Members of the FALN eluded capture until 1980, when 11 Puerto Ricans were arrested in Evanston, Illinois, and accused of being members of the FALN. They, and Oscar López, who was arrested on May 1981 in a Chicago suburb, declared themselves prisoners of war and refused to participate in their trials. They were all convicted of a variety of state charges and of the federal charge of seditious conspiracy, conspiring to overthrow the U.S. government through the use of force or violence; in other words fighting to end U.S. colonial rule in Puerto Rico. Although no evidence tied him to any of the bombings, Oscar López received a sentence of 55 years, to which 15 years were later added after he was convicted of attempting to escape the prison.
President Bill Clinton granted López and ten other Puerto Rican political prisoners clemency in 1999. López refused the offer since it did not include two of the prisoners, Carlos Alberto Torres and Haydeé Beltran, who have since been released. Thus, as of this writing, López has served an additional 17 years beyond the date he had been granted clemency. One reason for this is that when he goes before the parole board, the FBI and family members of those killed in Fraunces Tavern mobilize against his release. Because the FBI has failed to pin the bombing of Fraunces Tavern on anyone, they want to make sure that the last remaining accused member of the FALN remains in prison.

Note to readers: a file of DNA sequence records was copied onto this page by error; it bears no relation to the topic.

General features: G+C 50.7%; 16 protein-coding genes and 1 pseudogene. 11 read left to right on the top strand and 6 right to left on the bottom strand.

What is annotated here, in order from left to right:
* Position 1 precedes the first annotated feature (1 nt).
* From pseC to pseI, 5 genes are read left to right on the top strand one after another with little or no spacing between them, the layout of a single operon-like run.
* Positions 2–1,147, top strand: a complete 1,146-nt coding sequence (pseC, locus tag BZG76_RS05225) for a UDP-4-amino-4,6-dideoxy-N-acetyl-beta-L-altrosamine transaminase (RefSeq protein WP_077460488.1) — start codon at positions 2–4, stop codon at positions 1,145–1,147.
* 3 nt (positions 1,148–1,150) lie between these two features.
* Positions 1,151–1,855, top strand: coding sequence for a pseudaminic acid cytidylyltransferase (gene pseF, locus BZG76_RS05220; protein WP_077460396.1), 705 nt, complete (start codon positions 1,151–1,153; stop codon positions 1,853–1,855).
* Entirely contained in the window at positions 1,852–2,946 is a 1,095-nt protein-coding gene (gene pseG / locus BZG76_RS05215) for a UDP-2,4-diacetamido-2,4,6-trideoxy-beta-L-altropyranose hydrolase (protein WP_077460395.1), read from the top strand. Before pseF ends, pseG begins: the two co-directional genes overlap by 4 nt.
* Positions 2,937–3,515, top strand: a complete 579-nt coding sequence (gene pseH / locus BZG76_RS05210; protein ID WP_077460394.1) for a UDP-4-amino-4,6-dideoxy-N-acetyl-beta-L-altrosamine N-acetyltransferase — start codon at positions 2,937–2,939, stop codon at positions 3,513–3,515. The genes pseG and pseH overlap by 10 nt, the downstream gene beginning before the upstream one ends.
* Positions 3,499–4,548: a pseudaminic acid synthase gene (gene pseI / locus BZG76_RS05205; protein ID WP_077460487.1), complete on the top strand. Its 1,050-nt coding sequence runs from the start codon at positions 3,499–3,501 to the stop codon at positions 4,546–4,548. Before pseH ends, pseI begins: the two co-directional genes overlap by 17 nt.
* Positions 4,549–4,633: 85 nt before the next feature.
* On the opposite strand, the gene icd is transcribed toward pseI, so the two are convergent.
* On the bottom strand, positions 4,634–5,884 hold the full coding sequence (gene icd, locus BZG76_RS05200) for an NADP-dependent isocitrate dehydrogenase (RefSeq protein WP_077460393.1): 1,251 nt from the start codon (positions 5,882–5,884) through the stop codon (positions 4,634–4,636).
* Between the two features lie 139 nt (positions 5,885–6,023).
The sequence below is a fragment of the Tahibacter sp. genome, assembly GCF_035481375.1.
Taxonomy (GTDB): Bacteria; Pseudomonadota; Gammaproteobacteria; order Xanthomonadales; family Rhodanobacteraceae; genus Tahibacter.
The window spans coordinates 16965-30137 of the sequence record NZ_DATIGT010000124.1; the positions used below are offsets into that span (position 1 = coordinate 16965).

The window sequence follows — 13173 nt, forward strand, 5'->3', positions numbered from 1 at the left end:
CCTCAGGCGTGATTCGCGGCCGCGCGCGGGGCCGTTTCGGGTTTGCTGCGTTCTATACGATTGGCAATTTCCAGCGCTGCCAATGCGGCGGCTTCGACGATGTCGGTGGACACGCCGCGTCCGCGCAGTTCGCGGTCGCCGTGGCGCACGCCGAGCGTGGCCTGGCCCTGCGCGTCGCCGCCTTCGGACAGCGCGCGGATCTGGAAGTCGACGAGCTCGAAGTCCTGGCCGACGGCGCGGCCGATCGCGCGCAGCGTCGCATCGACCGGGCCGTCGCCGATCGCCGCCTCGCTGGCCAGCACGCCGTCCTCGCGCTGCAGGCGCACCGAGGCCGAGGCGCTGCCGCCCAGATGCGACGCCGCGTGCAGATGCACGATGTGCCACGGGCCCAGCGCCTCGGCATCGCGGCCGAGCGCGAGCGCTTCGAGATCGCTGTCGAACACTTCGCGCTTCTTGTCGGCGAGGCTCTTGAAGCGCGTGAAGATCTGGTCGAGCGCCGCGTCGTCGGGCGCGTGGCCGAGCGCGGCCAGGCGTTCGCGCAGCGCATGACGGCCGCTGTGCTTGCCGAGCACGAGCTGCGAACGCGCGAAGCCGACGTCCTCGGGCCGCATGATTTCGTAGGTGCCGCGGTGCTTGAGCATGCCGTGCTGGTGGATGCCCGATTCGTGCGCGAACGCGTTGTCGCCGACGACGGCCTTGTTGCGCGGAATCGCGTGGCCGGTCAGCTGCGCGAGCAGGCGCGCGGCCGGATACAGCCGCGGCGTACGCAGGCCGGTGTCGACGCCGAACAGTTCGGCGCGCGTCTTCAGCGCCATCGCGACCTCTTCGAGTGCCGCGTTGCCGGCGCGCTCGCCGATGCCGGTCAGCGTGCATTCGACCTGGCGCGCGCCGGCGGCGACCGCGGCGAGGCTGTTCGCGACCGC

Puerto Ricans who have marched, signed petitions, made phone calls, written letters or engaged in any of the numerous activities that have been held calling for López’s freedom cover the entire political spectrum. They range from politicians who support statehood for Puerto Rico, to the current mayor of San Juan, who supports the Commonwealth (Puerto Rico’s current status), to religious leaders, to major cultural figures such as the Grammy award winning rapper Calle 13. The otherwise disunited independence movement is united in its support for Oscar’s release.
This support for Oscar’s release, galvanized by organizations in the United States and on the island under the slogan “It’s time to bring Oscar home,” reflects the strong sense of Puerto Rican identity that defines Puerto Ricans wherever they live. The sense that Oscar is in jail, suffering a disproportionately long sentence, despite the fact that President Clinton offered him clemency, also mirrors the fairly widespread feeling that the U.S. government does not care about Puerto Ricans and ignores their needs, interests and demands.